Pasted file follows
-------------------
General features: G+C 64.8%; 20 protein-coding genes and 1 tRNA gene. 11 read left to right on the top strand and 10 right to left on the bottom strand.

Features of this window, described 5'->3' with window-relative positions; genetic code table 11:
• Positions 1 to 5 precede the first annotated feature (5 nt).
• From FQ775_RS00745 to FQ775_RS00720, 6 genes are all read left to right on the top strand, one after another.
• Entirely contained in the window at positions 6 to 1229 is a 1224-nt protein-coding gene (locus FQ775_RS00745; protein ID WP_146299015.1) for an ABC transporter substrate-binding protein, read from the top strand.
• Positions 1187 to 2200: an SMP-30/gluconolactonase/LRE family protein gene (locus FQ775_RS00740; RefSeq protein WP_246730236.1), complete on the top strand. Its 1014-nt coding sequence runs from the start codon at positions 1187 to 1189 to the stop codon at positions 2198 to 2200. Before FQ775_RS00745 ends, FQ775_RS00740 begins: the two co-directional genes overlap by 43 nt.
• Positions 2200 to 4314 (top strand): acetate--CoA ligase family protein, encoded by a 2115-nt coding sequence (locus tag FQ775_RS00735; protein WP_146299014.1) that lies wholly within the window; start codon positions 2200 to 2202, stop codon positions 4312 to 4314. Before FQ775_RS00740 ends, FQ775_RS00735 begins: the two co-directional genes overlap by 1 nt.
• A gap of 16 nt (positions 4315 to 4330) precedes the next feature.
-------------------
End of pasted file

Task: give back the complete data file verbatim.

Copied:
General features: G+C 64.8%; 20 protein-coding genes and 1 tRNA gene. 11 read left to right on the top strand and 10 right to left on the bottom strand.

Features of this window, described 5'->3' with window-relative positions; genetic code table 11:
• Positions 1 to 5 precede the first annotated feature (5 nt).
• From FQ775_RS00745 to FQ775_RS00720, 6 genes are all read left to right on the top strand, one after another.
• Entirely contained in the window at positions 6 to 1229 is a 1224-nt protein-coding gene (locus FQ775_RS00745; protein ID WP_146299015.1) for an ABC transporter substrate-binding protein, read from the top strand.
• Positions 1187 to 2200: an SMP-30/gluconolactonase/LRE family protein gene (locus FQ775_RS00740; RefSeq protein WP_246730236.1), complete on the top strand. Its 1014-nt coding sequence runs from the start codon at positions 1187 to 1189 to the stop codon at positions 2198 to 2200. Before FQ775_RS00745 ends, FQ775_RS00740 begins: the two co-directional genes overlap by 43 nt.
• Positions 2200 to 4314 (top strand): acetate--CoA ligase family protein, encoded by a 2115-nt coding sequence (locus tag FQ775_RS00735; protein WP_146299014.1) that lies wholly within the window; start codon positions 2200 to 2202, stop codon positions 4312 to 4314. Before FQ775_RS00740 ends, FQ775_RS00735 begins: the two co-directional genes overlap by 1 nt.
• A gap of 16 nt (positions 4315 to 4330) precedes the next feature.